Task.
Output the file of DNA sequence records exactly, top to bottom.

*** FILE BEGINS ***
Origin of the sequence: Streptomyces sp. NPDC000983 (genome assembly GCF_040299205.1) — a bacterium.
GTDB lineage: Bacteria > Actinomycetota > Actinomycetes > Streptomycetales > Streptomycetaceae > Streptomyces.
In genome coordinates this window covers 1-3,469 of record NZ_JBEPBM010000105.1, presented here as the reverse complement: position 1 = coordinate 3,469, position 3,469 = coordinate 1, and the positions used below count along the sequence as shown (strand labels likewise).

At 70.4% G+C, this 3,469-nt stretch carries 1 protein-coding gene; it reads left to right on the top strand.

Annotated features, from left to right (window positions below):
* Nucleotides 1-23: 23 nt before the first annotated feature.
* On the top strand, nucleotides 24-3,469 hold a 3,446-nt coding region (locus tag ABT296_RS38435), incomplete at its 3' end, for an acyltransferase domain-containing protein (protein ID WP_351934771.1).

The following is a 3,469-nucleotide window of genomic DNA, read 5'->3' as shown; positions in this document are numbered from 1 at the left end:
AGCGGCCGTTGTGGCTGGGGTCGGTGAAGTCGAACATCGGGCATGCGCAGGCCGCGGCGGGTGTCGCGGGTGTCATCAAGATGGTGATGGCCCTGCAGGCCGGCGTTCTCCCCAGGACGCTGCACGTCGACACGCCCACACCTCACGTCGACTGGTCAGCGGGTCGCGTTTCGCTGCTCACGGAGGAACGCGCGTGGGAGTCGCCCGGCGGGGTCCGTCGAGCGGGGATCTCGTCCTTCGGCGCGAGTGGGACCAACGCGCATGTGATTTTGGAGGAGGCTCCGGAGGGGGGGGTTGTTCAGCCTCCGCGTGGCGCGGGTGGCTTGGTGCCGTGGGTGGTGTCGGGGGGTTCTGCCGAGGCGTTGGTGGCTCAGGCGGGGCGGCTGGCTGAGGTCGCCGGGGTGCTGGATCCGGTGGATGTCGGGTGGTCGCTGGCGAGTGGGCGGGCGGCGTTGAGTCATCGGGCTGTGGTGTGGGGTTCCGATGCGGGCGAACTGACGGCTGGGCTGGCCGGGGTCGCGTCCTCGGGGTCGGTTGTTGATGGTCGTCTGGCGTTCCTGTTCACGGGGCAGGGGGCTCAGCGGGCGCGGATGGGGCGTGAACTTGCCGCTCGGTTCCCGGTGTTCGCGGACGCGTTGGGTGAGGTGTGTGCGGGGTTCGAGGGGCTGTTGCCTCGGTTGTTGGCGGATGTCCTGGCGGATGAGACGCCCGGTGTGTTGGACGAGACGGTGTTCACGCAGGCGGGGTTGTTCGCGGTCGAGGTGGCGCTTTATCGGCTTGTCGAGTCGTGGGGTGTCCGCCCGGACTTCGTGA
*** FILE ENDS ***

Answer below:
Origin of the sequence: Streptomyces sp. NPDC000983 (genome assembly GCF_040299205.1) — a bacterium.
GTDB lineage: Bacteria > Actinomycetota > Actinomycetes > Streptomycetales > Streptomycetaceae > Streptomyces.
In genome coordinates this window covers 1-3,469 of record NZ_JBEPBM010000105.1, presented here as the reverse complement: position 1 = coordinate 3,469, position 3,469 = coordinate 1, and the positions used below count along the sequence as shown (strand labels likewise).

At 70.4% G+C, this 3,469-nt stretch carries 1 protein-coding gene; it reads left to right on the top strand.

Annotated features, from left to right (window positions below):
* Nucleotides 1-23: 23 nt before the first annotated feature.
* On the top strand, nucleotides 24-3,469 hold a 3,446-nt coding region (locus tag ABT296_RS38435), incomplete at its 3' end, for an acyltransferase domain-containing protein (protein ID WP_351934771.1).

The following is a 3,469-nucleotide window of genomic DNA, read 5'->3' as shown; positions in this document are numbered from 1 at the left end:
AGCGGCCGTTGTGGCTGGGGTCGGTGAAGTCGAACATCGGGCATGCGCAGGCCGCGGCGGGTGTCGCGGGTGTCATCAAGATGGTGATGGCCCTGCAGGCCGGCGTTCTCCCCAGGACGCTGCACGTCGACACGCCCACACCTCACGTCGACTGGTCAGCGGGTCGCGTTTCGCTGCTCACGGAGGAACGCGCGTGGGAGTCGCCCGGCGGGGTCCGTCGAGCGGGGATCTCGTCCTTCGGCGCGAGTGGGACCAACGCGCATGTGATTTTGGAGGAGGCTCCGGAGGGGGGGGTTGTTCAGCCTCCGCGTGGCGCGGGTGGCTTGGTGCCGTGGGTGGTGTCGGGGGGTTCTGCCGAGGCGTTGGTGGCTCAGGCGGGGCGGCTGGCTGAGGTCGCCGGGGTGCTGGATCCGGTGGATGTCGGGTGGTCGCTGGCGAGTGGGCGGGCGGCGTTGAGTCATCGGGCTGTGGTGTGGGGTTCCGATGCGGGCGAACTGACGGCTGGGCTGGCCGGGGTCGCGTCCTCGGGGTCGGTTGTTGATGGTCGTCTGGCGTTCCTGTTCACGGGGCAGGGGGCTCAGCGGGCGCGGATGGGGCGTGAACTTGCCGCTCGGTTCCCGGTGTTCGCGGACGCGTTGGGTGAGGTGTGTGCGGGGTTCGAGGGGCTGTTGCCTCGGTTGTTGGCGGATGTCCTGGCGGATGAGACGCCCGGTGTGTTGGACGAGACGGTGTTCACGCAGGCGGGGTTGTTCGCGGTCGAGGTGGCGCTTTATCGGCTTGTCGAGTCGTGGGGTGTCCGCCCGGACTTCGTGA